Divergences Between Equities and Emerging Market Foreign Exchange Rates

Well, it may (or may not) be the case that bonds are trading rich, but regardless, the valuation gap (insofar as it exists) remained wide open yesterday. Had Macro Man not unsuccessfully tried to call the top in equities more than once throughout the year, he’d be tempted to label yesterday’s price action as a classic blow-off high.

Low volume and a bearish candlestick on the index are ample reasons for caution. However, digging beneath the surface, it certainly appears as if the quality of the equity rally has deteriorated significantly. Among the top performers in US equity land, on on heavy volume to boot, were well-known turds Freddie Mac (NYSE:FRE) and Fannie Mae (NYSE:FNM).

Now it’s true that another turd, AIG (NYSE:AIG), has been enjoying a renaissance for a number of months now, much to Macro Man’s disbelief. But this month the Agencies are tracing out what appears to known in the trade as a “Lazarus” pattern, e.g. coming back from the dead.

Macro Man asked one of his banks, a US institution that is generally assumed to be extremely well-placed, WTF was going on with FNM and FRE. And the answer that he got virtually defied belief. To paraphrase, he was told that interest in these stocks is primarily driven by retail, who believe that the low share prices mean there is less downside and that the stocks have the furthest to rally.

Now, Macro Man doesn’t know if this explanation is true or not (any readers with more insight are encouraged to chime in!) But if it is, it must represent the apotheosis of stupidity as an equity investment strategy. And that is usually the sign of a market headed for a fall.

Beyond that, Macro Man cannot concerns over the divergences that he’s observing. Yesterday, he highlighted the divergence between a relatively bid fixed income market and equity strength. He was somewhat surprised to see bonds and front ends rally after the Bank of Israel hiked rates yesterday.

As far as he can recall, this is the first tightening by and central bank coming out the other end of the easing cycle. What made it particularly interesting is that a) the BOI adopted QE in February, b) BOI governor Stanley Fischer was at the Jackson Hole conference that seemed to adopt a “lowre for longer” consensus, and c) Fischer himself punches above the BOi’s weight, having held senior positions at the World bank and IMF.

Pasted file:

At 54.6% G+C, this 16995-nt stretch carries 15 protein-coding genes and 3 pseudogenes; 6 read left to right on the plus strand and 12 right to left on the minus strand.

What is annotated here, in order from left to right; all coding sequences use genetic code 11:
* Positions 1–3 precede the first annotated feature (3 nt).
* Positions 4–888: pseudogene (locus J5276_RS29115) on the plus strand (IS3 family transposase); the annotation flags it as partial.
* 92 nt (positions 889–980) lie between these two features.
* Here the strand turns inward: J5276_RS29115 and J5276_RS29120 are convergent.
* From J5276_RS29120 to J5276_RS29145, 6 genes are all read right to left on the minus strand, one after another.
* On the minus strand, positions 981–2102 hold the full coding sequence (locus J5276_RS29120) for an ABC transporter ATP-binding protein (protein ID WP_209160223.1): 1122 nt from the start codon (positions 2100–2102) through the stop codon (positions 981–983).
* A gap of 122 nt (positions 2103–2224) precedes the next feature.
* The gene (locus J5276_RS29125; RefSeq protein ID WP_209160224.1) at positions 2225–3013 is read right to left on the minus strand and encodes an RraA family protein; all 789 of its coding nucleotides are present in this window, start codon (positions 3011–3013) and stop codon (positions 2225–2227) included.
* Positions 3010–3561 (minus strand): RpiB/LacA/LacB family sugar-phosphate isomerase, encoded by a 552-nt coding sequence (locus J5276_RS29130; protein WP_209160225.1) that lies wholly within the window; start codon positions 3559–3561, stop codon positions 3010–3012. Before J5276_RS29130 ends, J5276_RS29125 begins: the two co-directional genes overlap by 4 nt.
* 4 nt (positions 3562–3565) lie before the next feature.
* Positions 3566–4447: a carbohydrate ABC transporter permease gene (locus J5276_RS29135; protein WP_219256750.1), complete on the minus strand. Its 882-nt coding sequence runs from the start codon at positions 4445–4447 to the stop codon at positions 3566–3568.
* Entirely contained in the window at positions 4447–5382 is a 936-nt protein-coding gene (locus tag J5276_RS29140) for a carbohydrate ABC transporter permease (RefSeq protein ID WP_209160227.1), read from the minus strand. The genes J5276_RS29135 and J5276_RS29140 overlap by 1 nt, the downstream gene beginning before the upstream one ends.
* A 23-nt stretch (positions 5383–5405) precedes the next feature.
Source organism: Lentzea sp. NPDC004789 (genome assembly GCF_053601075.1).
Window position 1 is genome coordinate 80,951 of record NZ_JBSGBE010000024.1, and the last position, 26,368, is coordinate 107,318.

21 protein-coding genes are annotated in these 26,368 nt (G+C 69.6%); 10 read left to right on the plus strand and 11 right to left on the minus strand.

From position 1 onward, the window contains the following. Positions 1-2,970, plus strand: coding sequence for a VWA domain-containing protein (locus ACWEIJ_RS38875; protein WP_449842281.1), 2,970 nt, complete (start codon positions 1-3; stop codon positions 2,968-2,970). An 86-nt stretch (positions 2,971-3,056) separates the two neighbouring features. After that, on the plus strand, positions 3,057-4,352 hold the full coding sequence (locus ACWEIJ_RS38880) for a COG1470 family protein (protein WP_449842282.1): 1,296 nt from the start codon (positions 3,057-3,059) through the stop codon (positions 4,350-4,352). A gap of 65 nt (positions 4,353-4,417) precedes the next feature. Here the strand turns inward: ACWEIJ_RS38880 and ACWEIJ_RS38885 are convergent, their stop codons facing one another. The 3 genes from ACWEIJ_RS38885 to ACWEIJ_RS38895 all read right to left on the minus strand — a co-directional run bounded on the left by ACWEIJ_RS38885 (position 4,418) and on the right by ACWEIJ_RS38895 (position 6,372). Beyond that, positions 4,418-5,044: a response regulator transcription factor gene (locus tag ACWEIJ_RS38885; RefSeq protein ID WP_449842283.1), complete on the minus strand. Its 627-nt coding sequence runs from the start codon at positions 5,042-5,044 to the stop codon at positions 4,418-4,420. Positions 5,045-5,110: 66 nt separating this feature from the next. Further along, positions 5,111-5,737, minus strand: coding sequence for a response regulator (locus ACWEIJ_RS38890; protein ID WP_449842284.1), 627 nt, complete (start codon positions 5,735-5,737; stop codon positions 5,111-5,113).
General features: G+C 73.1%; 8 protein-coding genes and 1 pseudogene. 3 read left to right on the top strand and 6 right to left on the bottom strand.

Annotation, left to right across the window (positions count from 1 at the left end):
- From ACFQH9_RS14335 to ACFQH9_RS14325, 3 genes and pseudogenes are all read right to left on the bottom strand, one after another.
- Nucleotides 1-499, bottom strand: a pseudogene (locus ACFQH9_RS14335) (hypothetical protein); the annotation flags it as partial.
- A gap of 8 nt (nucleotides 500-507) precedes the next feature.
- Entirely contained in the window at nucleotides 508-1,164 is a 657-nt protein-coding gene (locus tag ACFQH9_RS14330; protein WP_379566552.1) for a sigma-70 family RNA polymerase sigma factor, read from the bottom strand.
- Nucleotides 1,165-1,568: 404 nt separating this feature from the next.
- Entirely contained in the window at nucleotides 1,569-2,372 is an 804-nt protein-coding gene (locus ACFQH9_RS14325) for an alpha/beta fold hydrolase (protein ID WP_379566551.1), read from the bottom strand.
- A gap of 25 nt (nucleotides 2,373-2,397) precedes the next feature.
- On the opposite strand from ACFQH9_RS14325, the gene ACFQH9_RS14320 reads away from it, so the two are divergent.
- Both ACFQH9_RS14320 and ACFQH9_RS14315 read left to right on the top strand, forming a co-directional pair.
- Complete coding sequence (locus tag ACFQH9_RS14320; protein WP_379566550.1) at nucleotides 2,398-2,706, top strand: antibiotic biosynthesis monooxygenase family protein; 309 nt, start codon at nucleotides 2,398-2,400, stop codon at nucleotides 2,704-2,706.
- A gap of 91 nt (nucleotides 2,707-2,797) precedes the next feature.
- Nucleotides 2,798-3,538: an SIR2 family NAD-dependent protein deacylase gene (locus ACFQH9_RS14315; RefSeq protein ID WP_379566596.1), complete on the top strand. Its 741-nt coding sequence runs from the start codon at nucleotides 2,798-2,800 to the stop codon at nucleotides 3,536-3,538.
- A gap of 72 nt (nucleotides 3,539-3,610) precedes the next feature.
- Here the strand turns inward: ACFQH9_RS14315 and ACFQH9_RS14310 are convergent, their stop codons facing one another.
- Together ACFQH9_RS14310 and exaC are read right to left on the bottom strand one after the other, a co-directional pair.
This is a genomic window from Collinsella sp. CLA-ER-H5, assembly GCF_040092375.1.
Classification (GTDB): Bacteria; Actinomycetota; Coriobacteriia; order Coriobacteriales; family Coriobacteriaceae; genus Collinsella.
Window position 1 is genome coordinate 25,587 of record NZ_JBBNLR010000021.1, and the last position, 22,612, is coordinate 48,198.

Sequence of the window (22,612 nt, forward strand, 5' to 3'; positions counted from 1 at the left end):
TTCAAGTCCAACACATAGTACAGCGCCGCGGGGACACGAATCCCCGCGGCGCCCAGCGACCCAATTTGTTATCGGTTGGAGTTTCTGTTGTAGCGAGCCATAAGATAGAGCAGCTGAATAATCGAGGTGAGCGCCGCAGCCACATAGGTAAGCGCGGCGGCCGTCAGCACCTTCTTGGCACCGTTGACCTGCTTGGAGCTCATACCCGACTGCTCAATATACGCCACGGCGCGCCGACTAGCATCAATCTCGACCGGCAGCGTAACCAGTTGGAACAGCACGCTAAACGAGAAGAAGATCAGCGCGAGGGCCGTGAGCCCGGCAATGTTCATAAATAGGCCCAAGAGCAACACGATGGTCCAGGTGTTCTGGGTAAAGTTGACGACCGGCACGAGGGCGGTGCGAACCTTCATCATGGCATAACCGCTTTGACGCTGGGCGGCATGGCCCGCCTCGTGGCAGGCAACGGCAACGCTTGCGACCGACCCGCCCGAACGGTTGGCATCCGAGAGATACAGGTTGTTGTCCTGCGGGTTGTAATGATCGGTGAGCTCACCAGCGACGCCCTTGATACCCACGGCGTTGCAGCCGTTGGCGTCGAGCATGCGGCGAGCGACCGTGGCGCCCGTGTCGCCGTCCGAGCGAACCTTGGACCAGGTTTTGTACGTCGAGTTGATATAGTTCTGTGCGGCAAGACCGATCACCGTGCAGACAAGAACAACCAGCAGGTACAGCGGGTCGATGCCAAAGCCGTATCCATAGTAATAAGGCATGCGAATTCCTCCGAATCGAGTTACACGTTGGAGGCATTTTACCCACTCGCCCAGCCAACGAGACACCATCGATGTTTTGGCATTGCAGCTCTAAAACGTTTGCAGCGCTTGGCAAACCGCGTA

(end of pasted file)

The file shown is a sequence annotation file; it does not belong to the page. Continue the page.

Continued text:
Might this be a road map for a surprisingly early exodus from QE by more important central banks? Perhaps, but markets appeared to dismiss the possibility yesterday with a wave of the hand.

Closer to home (or at least, Macro Man’s book) has been the interesting and frustrating divergence between equities and other pro-risk assets such as emerging market foreign exchange rates. Ordinarily, one expects a strong negative correlation between Spoos and EMFX, and indeed that’s what’s been observed for most of the year, including this month. So what’s the problem?

Well, the issue is that return correlations capture the direction of daily moves without saying too much about their magnitude. And what’s been happening recently is that on the days when stocks do well, EMFX goes up a little, but when stocks go down, EMFX gets butchered.

So while the 3 week daily return correlation between the SPX and USD/TRY and USD/BRL is somewhere around -0.8, the aggregate return to the friendly macro punter has been less impressive. Indeed, over the past three weeks USD/BRL and especially USD/TRY have both risen (i.e., the emerging currencies have gone down versus the dollar) even as the SPX has tacked on a 2% plus gain.

So in a sense, EMFX has given you none of the upside and all of the downside of a “risk-on” position. Great! At the same time, bonds have traded persistently bid, the Baltic freight index has been pummeled, and Chinese stocks have gone from rock star to reality-show reject.

Oh, and a strange bid has emerged for the worst of the worst of the US equity market.

Interesting divergences, to stay the least, particularly as we approach a period of seasonally poor performance for stocks. Perhaps this time, equities are “right” and everything else is “wrong.”

Then again, perhaps not……

About Macro Man 245 Articles

In real life, Macro Man is a global financial market trader at a London-based hedge fund. The Macro Man blog is a repository of his views, concerns, rants, and, on occasion, poetic stylings.

His primary motivation for writing is to hone his own views and thus improve his investment performance; however, he welcomes interaction with informed readers.

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